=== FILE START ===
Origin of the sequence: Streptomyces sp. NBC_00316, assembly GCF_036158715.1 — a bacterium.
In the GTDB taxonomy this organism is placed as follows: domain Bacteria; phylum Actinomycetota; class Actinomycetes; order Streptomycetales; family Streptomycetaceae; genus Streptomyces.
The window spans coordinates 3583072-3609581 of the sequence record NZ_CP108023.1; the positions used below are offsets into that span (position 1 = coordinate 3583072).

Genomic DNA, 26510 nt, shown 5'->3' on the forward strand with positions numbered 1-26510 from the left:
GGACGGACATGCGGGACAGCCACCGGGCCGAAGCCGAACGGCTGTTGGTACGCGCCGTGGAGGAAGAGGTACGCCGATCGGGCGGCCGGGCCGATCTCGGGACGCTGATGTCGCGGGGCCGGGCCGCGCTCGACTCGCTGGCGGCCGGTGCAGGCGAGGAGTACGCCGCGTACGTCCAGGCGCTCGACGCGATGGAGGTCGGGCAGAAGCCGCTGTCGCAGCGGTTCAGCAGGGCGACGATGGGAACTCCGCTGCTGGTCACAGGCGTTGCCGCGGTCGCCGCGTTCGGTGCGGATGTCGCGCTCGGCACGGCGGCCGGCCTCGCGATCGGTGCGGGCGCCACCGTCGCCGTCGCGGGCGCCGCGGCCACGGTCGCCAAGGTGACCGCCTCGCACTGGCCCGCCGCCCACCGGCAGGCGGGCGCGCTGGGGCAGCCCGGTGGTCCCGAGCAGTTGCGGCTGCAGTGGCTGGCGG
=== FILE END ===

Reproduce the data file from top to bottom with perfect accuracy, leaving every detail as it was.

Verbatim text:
Origin of the sequence: Streptomyces sp. NBC_00316, assembly GCF_036158715.1 — a bacterium.
In the GTDB taxonomy this organism is placed as follows: domain Bacteria; phylum Actinomycetota; class Actinomycetes; order Streptomycetales; family Streptomycetaceae; genus Streptomyces.
The window spans coordinates 3583072-3609581 of the sequence record NZ_CP108023.1; the positions used below are offsets into that span (position 1 = coordinate 3583072).

Genomic DNA, 26510 nt, shown 5'->3' on the forward strand with positions numbered 1-26510 from the left:
GGACGGACATGCGGGACAGCCACCGGGCCGAAGCCGAACGGCTGTTGGTACGCGCCGTGGAGGAAGAGGTACGCCGATCGGGCGGCCGGGCCGATCTCGGGACGCTGATGTCGCGGGGCCGGGCCGCGCTCGACTCGCTGGCGGCCGGTGCAGGCGAGGAGTACGCCGCGTACGTCCAGGCGCTCGACGCGATGGAGGTCGGGCAGAAGCCGCTGTCGCAGCGGTTCAGCAGGGCGACGATGGGAACTCCGCTGCTGGTCACAGGCGTTGCCGCGGTCGCCGCGTTCGGTGCGGATGTCGCGCTCGGCACGGCGGCCGGCCTCGCGATCGGTGCGGGCGCCACCGTCGCCGTCGCGGGCGCCGCGGCCACGGTCGCCAAGGTGACCGCCTCGCACTGGCCCGCCGCCCACCGGCAGGCGGGCGCGCTGGGGCAGCCCGGTGGTCCCGAGCAGTTGCGGCTGCAGTGGCTGGCGG